• Use high-acid foods within 12 to 18 months. Foods stored longer will still be safe to eat if the cans show no signs of spoilage or damage,but the foods may have deteriorated in color, flavor and nutritive value.

It is seriously so so easy and satisfying. Do it!

24 Responses to how to can stuff (high acid)

  1. Kelly says:

    I’m impressed and inspired! Just like you inspired me to cloth diaper which I love with a capital L!! Thanks for setting me up on the right track (even though I had about 46 questions for u in the beginning) and continue to do so with your cool canning!!!

  2. Kelly says:

    PS My fav picture is of the first one of Bug!!! DELISH!!

  3. Chiot's Run says:

    True, canning is very simple and jams/jellies are a great place to start.

    I don’t boil my jars in water, I find it annoying to fish them out of the boiling water. I put a rack in another stock pot and pile my jars in them, add a little water and I steam my jars to sterilize them. I warm the lid separately.

    It’s interesting how we’ve all developed our way of doing things, probably influenced by people like grandma’s & mom’s we’ve seen doing it along the way.

  4. j.j. says:

    great tutorial!

  5. Pam says:

    WOW Ole! What a feat of both literary and culinary prowess. Well done! And if that last picture doesn’t sell it (“Whole Family Gonna Say Yummy!”) I don’t know what does…

  6. Jean says:

    Yes, very nicely done, Nicole. Even I could do it following those directions and great photos.

    Would kiss that little Peach for me?

  7. April says:

    great tutorial! i did some peaches yesterday, and could just sit and admire the finished jars on the counter. they’re pretty stinkin’ cute! maybe next year i’ll try makin’ me some butter.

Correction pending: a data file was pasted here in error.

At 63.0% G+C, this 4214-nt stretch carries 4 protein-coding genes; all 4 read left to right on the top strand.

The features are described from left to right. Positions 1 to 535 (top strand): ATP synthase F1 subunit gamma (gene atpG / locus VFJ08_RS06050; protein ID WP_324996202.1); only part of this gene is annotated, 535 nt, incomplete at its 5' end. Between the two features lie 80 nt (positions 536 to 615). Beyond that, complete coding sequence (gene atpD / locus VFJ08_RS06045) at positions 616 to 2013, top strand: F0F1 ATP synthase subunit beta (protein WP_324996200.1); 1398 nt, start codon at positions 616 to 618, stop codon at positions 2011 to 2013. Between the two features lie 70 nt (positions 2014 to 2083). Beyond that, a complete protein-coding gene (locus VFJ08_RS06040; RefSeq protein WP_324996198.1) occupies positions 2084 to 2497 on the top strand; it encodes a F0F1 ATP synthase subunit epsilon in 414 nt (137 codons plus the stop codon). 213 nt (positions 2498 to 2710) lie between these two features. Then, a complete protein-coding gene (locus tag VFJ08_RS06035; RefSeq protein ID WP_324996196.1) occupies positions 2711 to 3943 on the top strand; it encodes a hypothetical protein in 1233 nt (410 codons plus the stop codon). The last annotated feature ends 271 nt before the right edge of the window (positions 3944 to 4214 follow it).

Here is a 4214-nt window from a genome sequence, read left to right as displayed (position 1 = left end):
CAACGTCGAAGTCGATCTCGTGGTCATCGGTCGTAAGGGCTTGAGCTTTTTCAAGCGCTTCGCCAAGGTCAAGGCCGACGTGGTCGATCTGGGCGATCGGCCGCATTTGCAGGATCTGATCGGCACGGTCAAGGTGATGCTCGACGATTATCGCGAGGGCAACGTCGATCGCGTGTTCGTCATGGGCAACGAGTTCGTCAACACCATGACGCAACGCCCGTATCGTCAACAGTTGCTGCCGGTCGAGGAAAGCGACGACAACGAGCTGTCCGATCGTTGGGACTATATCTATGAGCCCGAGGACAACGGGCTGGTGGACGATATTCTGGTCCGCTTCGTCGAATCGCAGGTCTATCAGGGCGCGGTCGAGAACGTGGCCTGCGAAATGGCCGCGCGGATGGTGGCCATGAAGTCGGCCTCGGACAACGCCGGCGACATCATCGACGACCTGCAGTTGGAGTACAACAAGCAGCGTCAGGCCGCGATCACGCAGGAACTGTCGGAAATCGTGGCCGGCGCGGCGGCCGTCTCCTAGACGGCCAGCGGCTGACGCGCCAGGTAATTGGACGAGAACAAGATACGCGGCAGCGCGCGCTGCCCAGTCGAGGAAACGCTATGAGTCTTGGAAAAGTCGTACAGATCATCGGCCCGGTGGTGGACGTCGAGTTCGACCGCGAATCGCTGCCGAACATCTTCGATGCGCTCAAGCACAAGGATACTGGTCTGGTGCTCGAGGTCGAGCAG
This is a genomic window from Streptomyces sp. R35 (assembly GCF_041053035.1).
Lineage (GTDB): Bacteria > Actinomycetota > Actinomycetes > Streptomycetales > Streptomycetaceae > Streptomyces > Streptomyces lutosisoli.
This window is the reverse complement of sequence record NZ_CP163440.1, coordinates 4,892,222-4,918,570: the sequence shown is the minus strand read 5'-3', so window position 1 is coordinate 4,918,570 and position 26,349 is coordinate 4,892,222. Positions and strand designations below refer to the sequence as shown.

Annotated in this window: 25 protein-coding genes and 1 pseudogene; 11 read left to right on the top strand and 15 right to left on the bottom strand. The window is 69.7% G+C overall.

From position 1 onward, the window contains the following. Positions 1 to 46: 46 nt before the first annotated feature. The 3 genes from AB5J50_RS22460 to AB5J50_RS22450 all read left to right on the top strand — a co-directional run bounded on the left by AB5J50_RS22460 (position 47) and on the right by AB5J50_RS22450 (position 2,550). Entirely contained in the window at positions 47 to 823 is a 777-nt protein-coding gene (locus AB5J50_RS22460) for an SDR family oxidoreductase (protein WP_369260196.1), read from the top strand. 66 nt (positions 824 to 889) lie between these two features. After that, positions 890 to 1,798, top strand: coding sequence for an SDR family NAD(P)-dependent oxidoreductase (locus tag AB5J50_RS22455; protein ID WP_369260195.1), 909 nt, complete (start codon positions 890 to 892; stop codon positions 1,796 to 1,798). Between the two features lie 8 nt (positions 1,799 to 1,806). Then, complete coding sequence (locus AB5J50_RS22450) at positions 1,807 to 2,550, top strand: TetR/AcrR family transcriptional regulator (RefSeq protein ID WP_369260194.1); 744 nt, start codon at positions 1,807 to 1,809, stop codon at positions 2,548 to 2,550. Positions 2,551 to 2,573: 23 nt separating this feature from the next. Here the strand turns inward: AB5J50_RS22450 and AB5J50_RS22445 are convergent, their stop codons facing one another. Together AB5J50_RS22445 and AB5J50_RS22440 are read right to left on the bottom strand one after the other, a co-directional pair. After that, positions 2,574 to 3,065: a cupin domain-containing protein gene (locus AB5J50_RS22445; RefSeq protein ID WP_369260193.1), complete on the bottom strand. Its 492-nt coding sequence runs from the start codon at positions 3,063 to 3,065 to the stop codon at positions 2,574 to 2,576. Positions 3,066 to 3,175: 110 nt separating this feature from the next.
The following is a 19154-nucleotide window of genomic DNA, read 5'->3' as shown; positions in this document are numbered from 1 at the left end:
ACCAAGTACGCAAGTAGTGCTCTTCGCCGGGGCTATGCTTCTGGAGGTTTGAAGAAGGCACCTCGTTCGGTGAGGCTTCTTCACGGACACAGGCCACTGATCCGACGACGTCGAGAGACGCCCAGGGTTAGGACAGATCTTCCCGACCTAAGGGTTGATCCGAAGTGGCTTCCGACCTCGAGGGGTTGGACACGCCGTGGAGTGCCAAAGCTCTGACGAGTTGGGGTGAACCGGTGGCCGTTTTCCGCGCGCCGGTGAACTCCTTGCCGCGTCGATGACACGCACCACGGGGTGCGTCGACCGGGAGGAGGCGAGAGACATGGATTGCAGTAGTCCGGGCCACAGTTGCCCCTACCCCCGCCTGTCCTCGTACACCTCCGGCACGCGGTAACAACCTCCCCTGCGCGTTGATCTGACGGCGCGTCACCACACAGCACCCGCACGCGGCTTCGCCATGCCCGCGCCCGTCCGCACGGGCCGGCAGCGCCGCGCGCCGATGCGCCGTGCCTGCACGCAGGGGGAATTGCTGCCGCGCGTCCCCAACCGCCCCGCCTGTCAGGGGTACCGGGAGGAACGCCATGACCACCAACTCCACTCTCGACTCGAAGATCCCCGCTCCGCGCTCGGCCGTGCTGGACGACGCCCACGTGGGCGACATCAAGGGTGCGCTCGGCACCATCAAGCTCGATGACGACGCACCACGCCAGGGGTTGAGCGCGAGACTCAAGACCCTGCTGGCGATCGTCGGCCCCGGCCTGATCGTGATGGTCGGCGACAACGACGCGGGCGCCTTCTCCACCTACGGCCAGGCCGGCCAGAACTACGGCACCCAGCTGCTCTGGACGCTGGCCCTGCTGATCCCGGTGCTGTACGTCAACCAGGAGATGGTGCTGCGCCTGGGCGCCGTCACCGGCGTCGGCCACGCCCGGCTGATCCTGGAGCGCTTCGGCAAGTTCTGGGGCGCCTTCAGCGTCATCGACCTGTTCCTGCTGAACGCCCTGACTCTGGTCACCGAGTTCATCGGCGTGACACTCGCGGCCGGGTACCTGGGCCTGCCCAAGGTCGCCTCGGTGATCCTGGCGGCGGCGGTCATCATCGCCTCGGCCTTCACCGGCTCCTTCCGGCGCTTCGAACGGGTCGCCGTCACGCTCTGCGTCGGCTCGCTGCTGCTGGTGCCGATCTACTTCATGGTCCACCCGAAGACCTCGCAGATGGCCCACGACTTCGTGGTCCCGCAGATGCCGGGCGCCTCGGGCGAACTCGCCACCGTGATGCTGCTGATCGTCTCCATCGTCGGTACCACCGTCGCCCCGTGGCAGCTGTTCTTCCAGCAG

way to inspire! remember that post you did about canning and connecting with women and kitchens of times past? i’m so with ya on that!

  8. TRB Holt says:

    You done good Sweetie….you make me proud! You are so right about the pingy pops. I always say, “ahhh music”!

    Margot, the butter looks yummy, maybe because it is displayed on the sweetest face I know, (my new backgound).

    Nici, I love the photo with your tummy….that’s my #2 granddaughter in there!…she probably love the sweet peachy steam too!

    xoxo, Mom/Gram

  9. Sage says:

    Oh this has totally inspired me to give it another go…. I usually am the swearing and cursing canner type. But seriously, I think I need to make your amazing peach butter, and I have almost all the necessary instruments, so going to give it a try. You are looking so beautiful and I am getting really excited for you and this newest adventure. Hope you are feeling well and thanks for the great tutorial…

  10. I just licked my computer screen.

    Thank you for taking time to put this up.. and a million thank you’s for using your peach butter for the example.
    WOoo HOoo! Love the photos too.. you and your little bump canning away.. and Margot with her hand on her hip in the doorway.. cute!

  11. dana says:

    i just learned how to can this weekend…peach butter, applesauce, dilled green tomatoes. i didn’t have jars in boiling water, but i did let them soak in hot soapy water. i did put seals in hot hot water on stove, and, of course, i submerged the finished products in boiling water for the 10 to 20 minutes required. they all made the popping … Read Moresealing noise as they were cooling. hope i don’t kill anyone. you would think that the processing piece would take care of all possible bacteria. in short – my jars were clean, but not boiled – is this going to be a problem? canning is so rewarding, and the product is an art all of its own.